The dominant perception of land-grabbing as a threat is being replaced by a new story line, promoted by, amongst other, the World Bank—that of new land deals as a potential opportunity for rural development. But this supposed win-win formula raises many problems, doubts and concerns.
Harold Liversage, the Land Tenure Adviser for the International Fund for Agricultural Development argues that responsible investment in agriculture is possible if voluntary guidelines are backed up by an empowered civil society.
This working paper reviews the latest experiences of land grabbing in Southern Africa, detailing questions of scale and duration, initiation, negotiation processes, production sectors, employment, natural resource use and more.
In the midst of a raging famine in the Horn of Africa and continuing expansion of land grabbing across the Global South, a new and critical report has been released by the High Level Panel of Experts on Food Security and Nutrition, of the Committee on World Food Security.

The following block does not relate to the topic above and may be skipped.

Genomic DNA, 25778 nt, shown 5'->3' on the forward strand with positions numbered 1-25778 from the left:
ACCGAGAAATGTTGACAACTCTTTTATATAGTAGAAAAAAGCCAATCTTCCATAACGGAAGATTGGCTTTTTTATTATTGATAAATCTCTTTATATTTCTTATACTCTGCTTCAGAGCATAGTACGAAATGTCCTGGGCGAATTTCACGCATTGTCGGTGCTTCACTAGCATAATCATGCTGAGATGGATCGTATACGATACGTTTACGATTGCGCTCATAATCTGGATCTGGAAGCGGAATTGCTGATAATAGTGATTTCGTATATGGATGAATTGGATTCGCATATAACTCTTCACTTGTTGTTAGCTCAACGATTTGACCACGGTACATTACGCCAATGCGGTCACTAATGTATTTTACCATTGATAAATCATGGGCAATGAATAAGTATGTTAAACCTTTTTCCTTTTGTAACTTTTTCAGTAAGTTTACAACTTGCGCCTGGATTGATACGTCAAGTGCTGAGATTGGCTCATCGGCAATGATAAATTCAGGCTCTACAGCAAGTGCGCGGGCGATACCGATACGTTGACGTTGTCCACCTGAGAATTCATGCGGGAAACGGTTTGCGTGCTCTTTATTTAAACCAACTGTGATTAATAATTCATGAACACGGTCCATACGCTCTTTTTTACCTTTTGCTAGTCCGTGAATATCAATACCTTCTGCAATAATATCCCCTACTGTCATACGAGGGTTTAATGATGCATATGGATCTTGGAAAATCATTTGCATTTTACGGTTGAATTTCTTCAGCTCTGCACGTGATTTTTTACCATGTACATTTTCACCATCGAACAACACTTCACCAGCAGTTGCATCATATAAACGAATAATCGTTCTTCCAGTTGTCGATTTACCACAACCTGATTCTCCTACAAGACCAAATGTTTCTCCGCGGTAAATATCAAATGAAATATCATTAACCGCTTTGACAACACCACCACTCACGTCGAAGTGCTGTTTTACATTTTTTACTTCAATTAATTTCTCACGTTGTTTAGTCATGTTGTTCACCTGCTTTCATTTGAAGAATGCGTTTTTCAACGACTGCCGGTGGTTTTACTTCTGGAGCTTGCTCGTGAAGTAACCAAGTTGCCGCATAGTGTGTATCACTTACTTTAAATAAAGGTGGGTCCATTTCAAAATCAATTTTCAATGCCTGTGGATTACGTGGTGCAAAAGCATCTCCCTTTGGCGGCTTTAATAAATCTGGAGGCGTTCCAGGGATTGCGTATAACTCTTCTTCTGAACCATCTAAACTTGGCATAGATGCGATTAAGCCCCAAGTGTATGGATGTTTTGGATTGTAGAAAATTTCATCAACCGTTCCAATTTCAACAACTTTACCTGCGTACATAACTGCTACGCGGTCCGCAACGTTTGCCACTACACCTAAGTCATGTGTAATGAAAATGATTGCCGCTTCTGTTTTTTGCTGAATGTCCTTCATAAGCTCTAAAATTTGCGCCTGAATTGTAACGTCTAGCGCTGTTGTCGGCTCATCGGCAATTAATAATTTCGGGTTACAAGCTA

Across the world, ‘green grabbing’ – the appropriation of land and resources for environmental ends – is an emerging process of deep and growing significance. In recent years there has been a veritable explosion of scholarship examining the neoliberalization of environments, nature and conservation, drawing partly on older traditions of ecological/green Marxism and critical political ecology
Land sovereignty is the right of working peoples to have effective access to, use of, and control over land and the benefits of its use and occupation, where land is understood as resource, territory, and landscape.
Vruchtbaar en goedkoop land is gewild. In Afrika jagen zakenlui op dit 'groene goud'. Trouw schreef er een serie over. Ook in de Mekong- regio in Zuidoost-Aziëwordt land van bewoners afgepakt, vooral voor de rubberproductie. Foute zaak, zeggen mensenrechtenclubs. Maar de autoriteiten zijn blij met de investeerders.
Since the first huge spike in global food prices back in 2007-2008, companies and foreign governments have acquired or signed long term leases for land in Africa, Latin America and Southeast Asia. Many of these transactions were negotiated quickly and in secrecy.
The expansion of tree plantations and non-food crops is frequently left out of analysis on land grabbing, but is a crucial part of the picture. This paper provides an up-to-date review of tree plantations worldwide and summarises the latest research and data on their impact.
As land is grabbed and earmarked in Africa for supposed development, there are nearly always implications for the water nearby, for local people's land and water rights and environmental sustainability.